Regardless of what name you use to order, one thing has become clear: the latte is an extremely popular choice for coffee lovers, especially those who prefer the subtle taste of coffee mixed with creamy steamed milk topped with a good amount of foam.
Lattes are generally made by combining a shot of espresso (or even two) with steamed milk so that the espresso makes up ⅓ of the drink and the milk accounts for the remaining ⅔. A layer of frothed milk is added to the top, and sometimes it is even artfully mastered into a pretty design - like a heart or flower. This is where the phrase “latte art” comes from.
Differences Between a Flat White Vs Latte
Both drinks contain either 1 or 2 shots of espresso (depending on your preferences), and both contain steamed milk as well as foam on top, but there are a few major differences that separate a latte from a flat white. The first big difference between a flat white vs. latte coffee has to do with size.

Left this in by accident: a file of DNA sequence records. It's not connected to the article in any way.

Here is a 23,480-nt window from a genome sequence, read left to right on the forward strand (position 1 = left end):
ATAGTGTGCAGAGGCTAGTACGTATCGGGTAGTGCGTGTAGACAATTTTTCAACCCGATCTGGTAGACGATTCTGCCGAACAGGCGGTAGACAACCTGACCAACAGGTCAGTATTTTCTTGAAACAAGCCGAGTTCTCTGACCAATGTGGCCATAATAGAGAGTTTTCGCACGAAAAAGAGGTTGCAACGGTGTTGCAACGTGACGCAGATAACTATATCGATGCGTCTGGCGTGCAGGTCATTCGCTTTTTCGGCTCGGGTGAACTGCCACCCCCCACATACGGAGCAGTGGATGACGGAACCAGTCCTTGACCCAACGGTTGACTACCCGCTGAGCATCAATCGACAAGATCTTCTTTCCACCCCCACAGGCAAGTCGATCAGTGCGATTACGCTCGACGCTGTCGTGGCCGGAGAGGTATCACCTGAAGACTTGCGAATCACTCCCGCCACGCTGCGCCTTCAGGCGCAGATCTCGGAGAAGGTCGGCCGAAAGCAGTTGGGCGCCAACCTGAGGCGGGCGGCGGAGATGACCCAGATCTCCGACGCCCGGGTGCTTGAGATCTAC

Flat whites are generally served in smaller cups; while the standard size for a latte is about 8 ounces (240ml), a flat white is more often served in a 5-6 ounce cup (160ml). So even though they contain the same amount of espresso, flat whites have less milk, which accounts for the bolder taste.
Here are a few more key differences between flat whites and lattes:
While both beverages are prepared with espresso and steamed milk, most of the foam in flat whites is scraped off the top. Only a thin layer of foam remains, while in a latte, the foam is quite thick, which explains why so many baristas use it as a “canvas” to create latte art.
Another difference has to do with the way the milk is prepared. Flat whites are extremely creamy and rich in taste, and this is all thanks to the micro foaming process. Instead of simply steaming the milk, the milk is “microfoamed," which basically just means that tiny air bubbles form in the milk while steaming. This makes its texture more velvety and smooth.
2. Caffeine Content
If you’re looking for a lower caffeine coffee beverage, you’ll want to go with a latte. Since it contains more milk, the espresso is more diluted than in a flat white. However, it’s possible to use decaffeinated coffee beans for either beverage.
3. Milk Content/Ratio
Lattes use more milk, but once again, this is strictly because they are served in larger cups. The smaller volume of milk in flat whites explains the more robust espresso flavor and the higher caffeine level.